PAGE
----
… Then, something magical happened …
She read the battered old manuscript over and over again, making notes in the margins and on scraps of paper that she stapled to the manuscript, until she ran out of scraps and staples, and ideas.
She took out her stylish Smith-Corona daisy-wheel electric typewriter that she’d recently treated herself to …
(They’re actually still being sold!)
and started writing … and writing … and writing.
The story flowed from her fingers as though it were unravelling in front of her. She wrote through the night, stopping only to perform her staff-ly duties (feeding her furry companions) and snatch a few hours sleep. Her dreams tormented her with flashes of dialogue and scenes and plot-lines.
Her characters evolved from two-dimensional alternate versions of herself into their own fully fleshed three dimensional Selves.
In five excruciatingly intense days the 35 page double-spaced story grew into a fully-fledged novel with chapters and a prologue and an epilogue. (She has a thing for prologues and epilogues that she’s never grown out of)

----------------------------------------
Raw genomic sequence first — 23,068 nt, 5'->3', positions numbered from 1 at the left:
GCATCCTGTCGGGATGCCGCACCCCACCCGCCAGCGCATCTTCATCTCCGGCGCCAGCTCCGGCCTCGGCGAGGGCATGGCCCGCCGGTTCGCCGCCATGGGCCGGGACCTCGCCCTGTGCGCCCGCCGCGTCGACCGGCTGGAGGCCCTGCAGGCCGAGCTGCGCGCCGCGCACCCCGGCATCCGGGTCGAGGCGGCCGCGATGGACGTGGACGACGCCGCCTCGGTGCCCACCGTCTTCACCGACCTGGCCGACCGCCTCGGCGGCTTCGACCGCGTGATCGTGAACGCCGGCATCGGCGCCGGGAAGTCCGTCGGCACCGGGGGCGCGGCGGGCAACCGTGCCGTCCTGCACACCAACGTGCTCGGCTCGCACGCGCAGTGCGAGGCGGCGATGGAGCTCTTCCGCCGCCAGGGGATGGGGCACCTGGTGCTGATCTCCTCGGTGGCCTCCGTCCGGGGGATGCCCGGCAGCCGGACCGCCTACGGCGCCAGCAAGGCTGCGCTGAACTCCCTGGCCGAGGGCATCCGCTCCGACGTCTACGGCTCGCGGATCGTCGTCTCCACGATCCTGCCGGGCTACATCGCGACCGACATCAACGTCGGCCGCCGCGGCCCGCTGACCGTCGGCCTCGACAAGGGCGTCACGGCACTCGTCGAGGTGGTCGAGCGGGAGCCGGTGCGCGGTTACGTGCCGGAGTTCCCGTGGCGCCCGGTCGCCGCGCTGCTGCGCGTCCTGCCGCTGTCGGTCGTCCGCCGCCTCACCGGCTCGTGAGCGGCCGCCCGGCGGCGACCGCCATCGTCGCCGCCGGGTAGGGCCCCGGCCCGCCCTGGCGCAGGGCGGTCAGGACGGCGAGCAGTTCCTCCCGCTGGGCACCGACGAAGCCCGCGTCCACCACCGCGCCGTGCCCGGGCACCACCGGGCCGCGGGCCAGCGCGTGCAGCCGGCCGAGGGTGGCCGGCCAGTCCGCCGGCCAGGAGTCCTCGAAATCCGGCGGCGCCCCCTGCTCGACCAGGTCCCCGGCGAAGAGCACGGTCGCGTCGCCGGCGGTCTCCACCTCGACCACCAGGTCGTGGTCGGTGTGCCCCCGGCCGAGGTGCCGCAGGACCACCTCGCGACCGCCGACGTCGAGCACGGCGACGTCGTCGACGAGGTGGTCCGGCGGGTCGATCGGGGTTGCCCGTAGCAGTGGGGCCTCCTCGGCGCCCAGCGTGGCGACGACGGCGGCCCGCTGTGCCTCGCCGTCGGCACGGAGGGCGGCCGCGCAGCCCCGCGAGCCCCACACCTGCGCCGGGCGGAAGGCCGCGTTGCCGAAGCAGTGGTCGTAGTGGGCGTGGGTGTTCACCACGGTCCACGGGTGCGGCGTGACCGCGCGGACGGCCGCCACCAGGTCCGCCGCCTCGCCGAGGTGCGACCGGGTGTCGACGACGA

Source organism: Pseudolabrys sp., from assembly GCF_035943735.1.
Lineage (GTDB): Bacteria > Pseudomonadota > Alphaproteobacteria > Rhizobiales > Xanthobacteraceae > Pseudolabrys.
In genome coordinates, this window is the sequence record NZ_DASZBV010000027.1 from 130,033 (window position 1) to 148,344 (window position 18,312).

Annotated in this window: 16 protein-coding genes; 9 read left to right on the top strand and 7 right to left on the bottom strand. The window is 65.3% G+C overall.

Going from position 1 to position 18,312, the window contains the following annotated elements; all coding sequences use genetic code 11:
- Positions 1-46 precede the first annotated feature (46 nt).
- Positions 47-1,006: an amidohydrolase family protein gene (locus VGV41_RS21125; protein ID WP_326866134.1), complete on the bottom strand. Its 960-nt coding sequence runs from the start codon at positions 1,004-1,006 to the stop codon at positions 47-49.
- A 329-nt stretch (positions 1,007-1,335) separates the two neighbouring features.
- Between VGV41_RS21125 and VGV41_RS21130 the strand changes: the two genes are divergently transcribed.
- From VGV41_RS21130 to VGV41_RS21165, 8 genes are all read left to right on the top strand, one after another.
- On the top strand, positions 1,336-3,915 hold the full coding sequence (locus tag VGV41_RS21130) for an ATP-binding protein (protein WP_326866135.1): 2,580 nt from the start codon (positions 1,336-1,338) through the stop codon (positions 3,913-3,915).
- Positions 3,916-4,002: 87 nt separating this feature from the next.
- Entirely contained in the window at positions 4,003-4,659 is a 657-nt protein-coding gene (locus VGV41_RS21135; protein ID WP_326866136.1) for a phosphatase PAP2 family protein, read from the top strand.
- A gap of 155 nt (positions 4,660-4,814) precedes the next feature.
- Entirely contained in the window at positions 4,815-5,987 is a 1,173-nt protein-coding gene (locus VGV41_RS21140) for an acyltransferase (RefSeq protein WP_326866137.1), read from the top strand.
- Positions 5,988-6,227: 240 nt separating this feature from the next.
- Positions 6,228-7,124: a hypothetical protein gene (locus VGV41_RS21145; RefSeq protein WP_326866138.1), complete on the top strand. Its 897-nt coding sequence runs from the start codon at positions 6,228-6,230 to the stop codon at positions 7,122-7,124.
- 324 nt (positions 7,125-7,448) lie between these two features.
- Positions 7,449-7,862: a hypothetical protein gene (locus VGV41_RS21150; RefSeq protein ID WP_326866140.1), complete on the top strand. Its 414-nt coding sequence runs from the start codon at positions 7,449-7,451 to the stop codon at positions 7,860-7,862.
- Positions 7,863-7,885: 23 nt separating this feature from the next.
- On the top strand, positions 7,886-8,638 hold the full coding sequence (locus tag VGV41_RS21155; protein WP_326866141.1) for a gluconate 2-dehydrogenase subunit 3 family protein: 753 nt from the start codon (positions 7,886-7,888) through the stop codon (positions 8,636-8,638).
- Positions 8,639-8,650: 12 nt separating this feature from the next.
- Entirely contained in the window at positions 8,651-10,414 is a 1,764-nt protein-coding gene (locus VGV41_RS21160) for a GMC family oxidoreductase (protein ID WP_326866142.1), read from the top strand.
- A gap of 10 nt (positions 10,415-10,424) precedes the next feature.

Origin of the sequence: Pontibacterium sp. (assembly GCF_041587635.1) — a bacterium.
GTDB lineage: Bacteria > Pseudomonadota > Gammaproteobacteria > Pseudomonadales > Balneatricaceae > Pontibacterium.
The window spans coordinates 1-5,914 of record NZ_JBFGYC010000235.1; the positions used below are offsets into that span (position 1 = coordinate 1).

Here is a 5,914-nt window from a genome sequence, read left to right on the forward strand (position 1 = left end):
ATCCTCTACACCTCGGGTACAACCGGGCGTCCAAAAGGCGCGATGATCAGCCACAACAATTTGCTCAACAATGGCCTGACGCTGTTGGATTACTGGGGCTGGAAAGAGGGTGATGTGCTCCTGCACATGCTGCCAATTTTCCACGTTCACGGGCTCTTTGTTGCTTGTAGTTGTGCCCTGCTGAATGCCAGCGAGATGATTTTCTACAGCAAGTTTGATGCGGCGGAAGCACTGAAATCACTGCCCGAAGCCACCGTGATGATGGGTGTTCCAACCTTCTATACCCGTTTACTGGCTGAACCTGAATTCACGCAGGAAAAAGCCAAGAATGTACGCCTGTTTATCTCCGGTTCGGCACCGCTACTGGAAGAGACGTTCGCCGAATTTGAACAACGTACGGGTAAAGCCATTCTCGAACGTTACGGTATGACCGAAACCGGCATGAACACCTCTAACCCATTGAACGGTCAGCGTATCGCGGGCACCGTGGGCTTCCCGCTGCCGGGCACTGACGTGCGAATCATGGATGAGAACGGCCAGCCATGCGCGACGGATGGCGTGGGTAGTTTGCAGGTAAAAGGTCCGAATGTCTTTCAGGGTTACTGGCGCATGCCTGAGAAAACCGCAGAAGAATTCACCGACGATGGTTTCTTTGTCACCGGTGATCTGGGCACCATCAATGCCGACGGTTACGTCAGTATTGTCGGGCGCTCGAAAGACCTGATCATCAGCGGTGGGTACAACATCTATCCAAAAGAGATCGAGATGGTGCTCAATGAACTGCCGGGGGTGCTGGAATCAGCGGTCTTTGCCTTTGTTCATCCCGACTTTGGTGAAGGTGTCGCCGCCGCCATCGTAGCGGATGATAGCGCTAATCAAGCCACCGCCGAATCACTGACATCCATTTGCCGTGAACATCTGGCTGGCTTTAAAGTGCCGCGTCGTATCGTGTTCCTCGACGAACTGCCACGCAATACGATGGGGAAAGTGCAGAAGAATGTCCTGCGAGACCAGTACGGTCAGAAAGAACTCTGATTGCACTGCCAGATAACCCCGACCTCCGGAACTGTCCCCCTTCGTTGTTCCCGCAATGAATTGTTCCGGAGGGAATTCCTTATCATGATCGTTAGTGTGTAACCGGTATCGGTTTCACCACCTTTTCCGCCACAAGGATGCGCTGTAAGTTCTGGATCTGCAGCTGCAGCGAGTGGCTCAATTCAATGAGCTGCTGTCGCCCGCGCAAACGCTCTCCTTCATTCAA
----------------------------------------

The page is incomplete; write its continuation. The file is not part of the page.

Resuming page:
The magic slowly ebbed from her fingers. Her mind released its stranglehold on her Muse, and she typed the title of the story on the very last blank sheet of paper she had in the house:
The woman was wise enough to know ‘The Awakener’ was only a first draft, and that to take the next step to make it the best it could be, she had to learn a great deal more about this writing profession that had claimed her for its own.
She put the shiny new manuscript and the battered old pages back into a slightly less scruffy box and stowed it safely under her bed.
Something like ten years passed by without that box ever being opened again.
The woman shed her life once more. She flew from one side of the Pacific Ocean to the other, and began a new life in a country that had bears, and racoons, and moose-es, (oh my!) rather than wombats, kangaroos, and platypuses.
Of the wealth of possessions she’d owned, she only kept enough to fill two suitcases and three boxes. Packed securely in the very center of one of the boxes was the manuscript.
A few months later, on the other side of the world, when she finally emptied the dregs of the boxes, something magical happened …
“You fail only if you stop writing” – Ray Bradbury